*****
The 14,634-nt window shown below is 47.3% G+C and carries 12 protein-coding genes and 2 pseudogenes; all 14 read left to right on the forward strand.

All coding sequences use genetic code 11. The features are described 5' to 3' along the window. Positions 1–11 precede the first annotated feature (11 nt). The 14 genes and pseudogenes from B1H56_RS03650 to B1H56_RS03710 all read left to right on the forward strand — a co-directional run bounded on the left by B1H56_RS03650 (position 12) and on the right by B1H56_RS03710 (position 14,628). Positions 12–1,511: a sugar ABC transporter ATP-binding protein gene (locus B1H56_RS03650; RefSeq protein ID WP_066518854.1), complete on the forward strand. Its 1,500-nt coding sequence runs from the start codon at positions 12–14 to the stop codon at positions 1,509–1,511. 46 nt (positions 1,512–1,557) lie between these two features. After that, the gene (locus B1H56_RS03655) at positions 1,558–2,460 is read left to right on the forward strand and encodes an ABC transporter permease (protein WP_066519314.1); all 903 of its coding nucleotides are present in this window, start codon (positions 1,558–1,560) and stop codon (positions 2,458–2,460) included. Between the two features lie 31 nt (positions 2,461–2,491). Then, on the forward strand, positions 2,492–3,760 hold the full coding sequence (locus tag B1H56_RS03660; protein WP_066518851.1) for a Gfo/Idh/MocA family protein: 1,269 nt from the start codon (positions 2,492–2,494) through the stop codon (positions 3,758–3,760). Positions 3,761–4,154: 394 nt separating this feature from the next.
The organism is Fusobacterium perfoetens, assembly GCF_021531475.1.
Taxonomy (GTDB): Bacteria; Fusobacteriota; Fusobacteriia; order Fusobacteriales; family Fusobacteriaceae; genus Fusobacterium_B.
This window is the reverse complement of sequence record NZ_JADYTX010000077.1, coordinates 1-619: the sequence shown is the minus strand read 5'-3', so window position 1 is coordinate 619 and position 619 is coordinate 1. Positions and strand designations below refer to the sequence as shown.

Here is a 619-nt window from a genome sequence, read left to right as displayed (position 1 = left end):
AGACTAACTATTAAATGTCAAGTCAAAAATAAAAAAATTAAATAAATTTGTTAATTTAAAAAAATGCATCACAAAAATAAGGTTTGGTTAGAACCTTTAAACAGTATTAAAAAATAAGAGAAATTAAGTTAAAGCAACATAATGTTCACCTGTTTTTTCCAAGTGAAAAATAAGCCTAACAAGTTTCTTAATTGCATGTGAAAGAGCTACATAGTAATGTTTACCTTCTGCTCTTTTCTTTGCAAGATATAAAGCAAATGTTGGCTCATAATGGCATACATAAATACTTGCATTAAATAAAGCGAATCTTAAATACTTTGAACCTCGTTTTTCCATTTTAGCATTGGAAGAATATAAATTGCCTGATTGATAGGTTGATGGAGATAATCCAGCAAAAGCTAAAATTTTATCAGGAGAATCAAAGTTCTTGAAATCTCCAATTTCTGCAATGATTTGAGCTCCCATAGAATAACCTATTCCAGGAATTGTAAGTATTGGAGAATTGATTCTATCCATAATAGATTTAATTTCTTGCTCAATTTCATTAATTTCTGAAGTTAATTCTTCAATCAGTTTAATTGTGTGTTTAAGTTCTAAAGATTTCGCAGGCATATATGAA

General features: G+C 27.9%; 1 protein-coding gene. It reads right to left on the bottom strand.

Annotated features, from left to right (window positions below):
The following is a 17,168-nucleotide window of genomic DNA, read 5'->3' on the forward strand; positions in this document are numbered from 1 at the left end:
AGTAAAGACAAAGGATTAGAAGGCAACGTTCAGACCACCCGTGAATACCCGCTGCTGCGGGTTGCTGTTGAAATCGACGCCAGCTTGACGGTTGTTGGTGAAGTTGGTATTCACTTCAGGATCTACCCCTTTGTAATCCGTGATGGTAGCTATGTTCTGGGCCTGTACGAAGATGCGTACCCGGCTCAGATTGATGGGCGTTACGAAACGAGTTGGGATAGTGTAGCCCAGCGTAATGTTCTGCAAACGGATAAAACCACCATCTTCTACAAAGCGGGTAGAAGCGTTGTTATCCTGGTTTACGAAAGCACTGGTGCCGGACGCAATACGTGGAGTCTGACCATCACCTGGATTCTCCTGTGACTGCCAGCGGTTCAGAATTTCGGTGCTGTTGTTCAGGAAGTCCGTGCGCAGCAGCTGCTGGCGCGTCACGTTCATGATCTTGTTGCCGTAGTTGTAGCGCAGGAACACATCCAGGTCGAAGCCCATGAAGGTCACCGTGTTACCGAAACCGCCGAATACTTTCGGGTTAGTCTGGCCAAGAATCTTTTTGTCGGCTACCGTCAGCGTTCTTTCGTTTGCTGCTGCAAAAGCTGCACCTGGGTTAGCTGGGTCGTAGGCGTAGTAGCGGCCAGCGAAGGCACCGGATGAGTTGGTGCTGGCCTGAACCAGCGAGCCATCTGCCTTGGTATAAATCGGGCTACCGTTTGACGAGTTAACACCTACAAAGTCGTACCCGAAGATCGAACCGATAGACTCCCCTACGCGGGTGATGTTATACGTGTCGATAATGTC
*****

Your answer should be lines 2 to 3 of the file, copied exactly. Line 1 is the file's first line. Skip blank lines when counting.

All coding sequences use genetic code 11. The features are described 5' to 3' along the window. Positions 1–11 precede the first annotated feature (11 nt). The 14 genes and pseudogenes from B1H56_RS03650 to B1H56_RS03710 all read left to right on the forward strand — a co-directional run bounded on the left by B1H56_RS03650 (position 12) and on the right by B1H56_RS03710 (position 14,628). Positions 12–1,511: a sugar ABC transporter ATP-binding protein gene (locus B1H56_RS03650; RefSeq protein ID WP_066518854.1), complete on the forward strand. Its 1,500-nt coding sequence runs from the start codon at positions 12–14 to the stop codon at positions 1,509–1,511. 46 nt (positions 1,512–1,557) lie between these two features. After that, the gene (locus B1H56_RS03655) at positions 1,558–2,460 is read left to right on the forward strand and encodes an ABC transporter permease (protein WP_066519314.1); all 903 of its coding nucleotides are present in this window, start codon (positions 1,558–1,560) and stop codon (positions 2,458–2,460) included. Between the two features lie 31 nt (positions 2,461–2,491). Then, on the forward strand, positions 2,492–3,760 hold the full coding sequence (locus tag B1H56_RS03660; protein WP_066518851.1) for a Gfo/Idh/MocA family protein: 1,269 nt from the start codon (positions 2,492–2,494) through the stop codon (positions 3,758–3,760). Positions 3,761–4,154: 394 nt separating this feature from the next.
The organism is Fusobacterium perfoetens, assembly GCF_021531475.1.